If we observe our children's play carefully, we will see patterns which we can explore and encourage. If you are not familiar with the word 'schema', it "is generally used to describe patterns of repeated behaviour which children use to explore and express their developing ideas and thoughts through play and exploration." So begins the excellent book "Again! Again! Understanding Schemas in Young Children" by Stella Louis, Clare Beswick, Liz Magrew and Lisa Hayes (Edited by Sally Featherstone). I recommend it.
In their book, they identify some of the most common types of schema seen in children's play and exploration, and give suggestions as to how we can recognise and support schematic play. My friend and I discussed last week my son's trajectory schema, and she lent me the cable car to encourage and support his explorations. He enjoyed watching and helping me rig up this little cable car, which was fairly complicated. In the end, we got it working reasonably well, and he and his brother enjoyed winding some Lego minifigures up and down in the sunshine. They talked about ski lifts, and the possibility of building a Lego resort around the cable car, then considering how it might be possible to build a Lego cable car. My smallest son suddenly suggested he might like to make some furniture for his teddy bear .... Out of clay, or maybe out of wood. He thought perhaps this was something he could do with his Grandpa.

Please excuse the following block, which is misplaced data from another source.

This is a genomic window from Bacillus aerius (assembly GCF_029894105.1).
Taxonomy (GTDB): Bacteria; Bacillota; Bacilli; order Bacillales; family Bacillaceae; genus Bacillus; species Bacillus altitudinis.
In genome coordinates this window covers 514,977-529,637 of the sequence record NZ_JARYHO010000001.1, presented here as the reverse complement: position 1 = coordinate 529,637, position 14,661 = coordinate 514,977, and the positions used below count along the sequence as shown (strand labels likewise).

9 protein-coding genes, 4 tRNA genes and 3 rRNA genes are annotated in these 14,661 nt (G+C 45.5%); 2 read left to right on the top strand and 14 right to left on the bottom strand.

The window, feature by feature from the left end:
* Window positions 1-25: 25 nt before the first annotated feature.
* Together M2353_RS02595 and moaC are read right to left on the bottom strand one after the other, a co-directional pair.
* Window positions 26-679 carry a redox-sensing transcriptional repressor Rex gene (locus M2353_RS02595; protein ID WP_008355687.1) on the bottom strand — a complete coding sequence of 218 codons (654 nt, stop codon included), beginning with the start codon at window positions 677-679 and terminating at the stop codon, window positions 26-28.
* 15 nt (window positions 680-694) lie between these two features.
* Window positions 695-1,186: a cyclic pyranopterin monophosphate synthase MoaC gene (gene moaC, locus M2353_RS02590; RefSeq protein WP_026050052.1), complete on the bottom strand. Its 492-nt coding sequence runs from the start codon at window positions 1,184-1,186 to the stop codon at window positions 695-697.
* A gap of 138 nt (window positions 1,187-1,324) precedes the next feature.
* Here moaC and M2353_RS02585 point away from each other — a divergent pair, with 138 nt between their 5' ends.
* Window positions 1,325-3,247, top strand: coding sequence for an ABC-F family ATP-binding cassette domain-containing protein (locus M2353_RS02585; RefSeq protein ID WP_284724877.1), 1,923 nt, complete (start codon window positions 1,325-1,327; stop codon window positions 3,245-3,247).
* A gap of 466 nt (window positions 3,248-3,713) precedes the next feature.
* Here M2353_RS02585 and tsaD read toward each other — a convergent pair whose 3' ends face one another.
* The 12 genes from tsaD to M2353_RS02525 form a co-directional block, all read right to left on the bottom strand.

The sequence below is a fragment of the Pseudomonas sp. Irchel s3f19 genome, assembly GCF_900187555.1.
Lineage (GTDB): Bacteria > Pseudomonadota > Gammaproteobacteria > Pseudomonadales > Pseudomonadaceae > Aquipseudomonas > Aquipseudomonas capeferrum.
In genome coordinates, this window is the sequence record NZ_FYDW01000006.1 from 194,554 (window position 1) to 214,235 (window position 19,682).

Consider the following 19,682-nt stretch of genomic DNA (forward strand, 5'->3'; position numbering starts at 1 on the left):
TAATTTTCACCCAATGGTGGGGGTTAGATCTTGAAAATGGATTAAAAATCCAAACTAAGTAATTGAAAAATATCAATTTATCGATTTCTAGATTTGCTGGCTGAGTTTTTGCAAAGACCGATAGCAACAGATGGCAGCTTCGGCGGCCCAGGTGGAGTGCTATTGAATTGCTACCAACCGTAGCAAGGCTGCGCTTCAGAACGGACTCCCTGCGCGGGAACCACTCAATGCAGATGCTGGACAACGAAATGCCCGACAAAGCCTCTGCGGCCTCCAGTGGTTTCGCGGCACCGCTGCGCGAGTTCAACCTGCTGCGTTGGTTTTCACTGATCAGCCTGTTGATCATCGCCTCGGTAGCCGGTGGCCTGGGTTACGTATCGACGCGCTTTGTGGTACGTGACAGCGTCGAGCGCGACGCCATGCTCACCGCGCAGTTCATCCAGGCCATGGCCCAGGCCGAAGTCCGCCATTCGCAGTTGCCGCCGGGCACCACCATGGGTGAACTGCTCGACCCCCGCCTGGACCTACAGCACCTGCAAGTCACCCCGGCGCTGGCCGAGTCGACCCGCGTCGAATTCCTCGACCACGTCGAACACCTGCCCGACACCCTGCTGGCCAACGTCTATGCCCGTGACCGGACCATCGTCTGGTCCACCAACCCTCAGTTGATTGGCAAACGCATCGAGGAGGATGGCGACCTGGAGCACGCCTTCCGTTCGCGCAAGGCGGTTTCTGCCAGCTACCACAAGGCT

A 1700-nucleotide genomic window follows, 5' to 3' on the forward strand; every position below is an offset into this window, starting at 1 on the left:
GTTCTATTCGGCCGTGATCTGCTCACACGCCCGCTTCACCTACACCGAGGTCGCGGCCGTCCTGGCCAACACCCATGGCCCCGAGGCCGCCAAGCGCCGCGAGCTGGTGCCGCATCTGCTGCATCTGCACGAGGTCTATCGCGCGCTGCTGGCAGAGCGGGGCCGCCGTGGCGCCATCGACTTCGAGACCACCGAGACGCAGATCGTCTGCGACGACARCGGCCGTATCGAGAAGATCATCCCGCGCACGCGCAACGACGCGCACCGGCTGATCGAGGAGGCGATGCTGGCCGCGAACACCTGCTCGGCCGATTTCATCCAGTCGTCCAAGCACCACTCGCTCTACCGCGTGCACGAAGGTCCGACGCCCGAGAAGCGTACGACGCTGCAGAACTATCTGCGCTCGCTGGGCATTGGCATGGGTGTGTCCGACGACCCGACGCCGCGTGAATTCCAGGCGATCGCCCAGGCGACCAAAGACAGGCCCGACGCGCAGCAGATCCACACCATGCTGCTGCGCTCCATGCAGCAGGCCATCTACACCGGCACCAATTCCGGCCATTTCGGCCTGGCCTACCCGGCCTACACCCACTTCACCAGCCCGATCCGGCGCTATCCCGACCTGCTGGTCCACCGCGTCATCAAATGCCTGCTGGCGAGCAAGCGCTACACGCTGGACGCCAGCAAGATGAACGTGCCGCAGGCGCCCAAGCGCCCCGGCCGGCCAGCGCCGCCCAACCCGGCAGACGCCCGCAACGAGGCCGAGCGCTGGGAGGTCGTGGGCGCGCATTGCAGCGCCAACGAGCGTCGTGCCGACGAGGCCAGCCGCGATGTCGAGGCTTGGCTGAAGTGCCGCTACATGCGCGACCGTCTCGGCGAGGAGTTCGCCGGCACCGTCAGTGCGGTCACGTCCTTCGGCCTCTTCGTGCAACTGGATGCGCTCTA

By this time, my second son had come home, quite despondent post-exam, and after leaving him alone for a while, I chatted to him about how he felt it had gone, and we talked a bit about exams and schooling etc. I asked what he might like for lunch to cheer him up, and he wanted a McDonalds meal. We live very close to a McDonalds, so his three brothers and I trooped up there and brought home McDonalds meals for them all. (Not for me, 1) because I try to avoid McDonalds as much as possible due to their use of single-use plastics, and 2) because I have joined Slimmer's World, and am trying to lose the weight I have gained from being unwell and inactive this winter. Jacket potato for me!)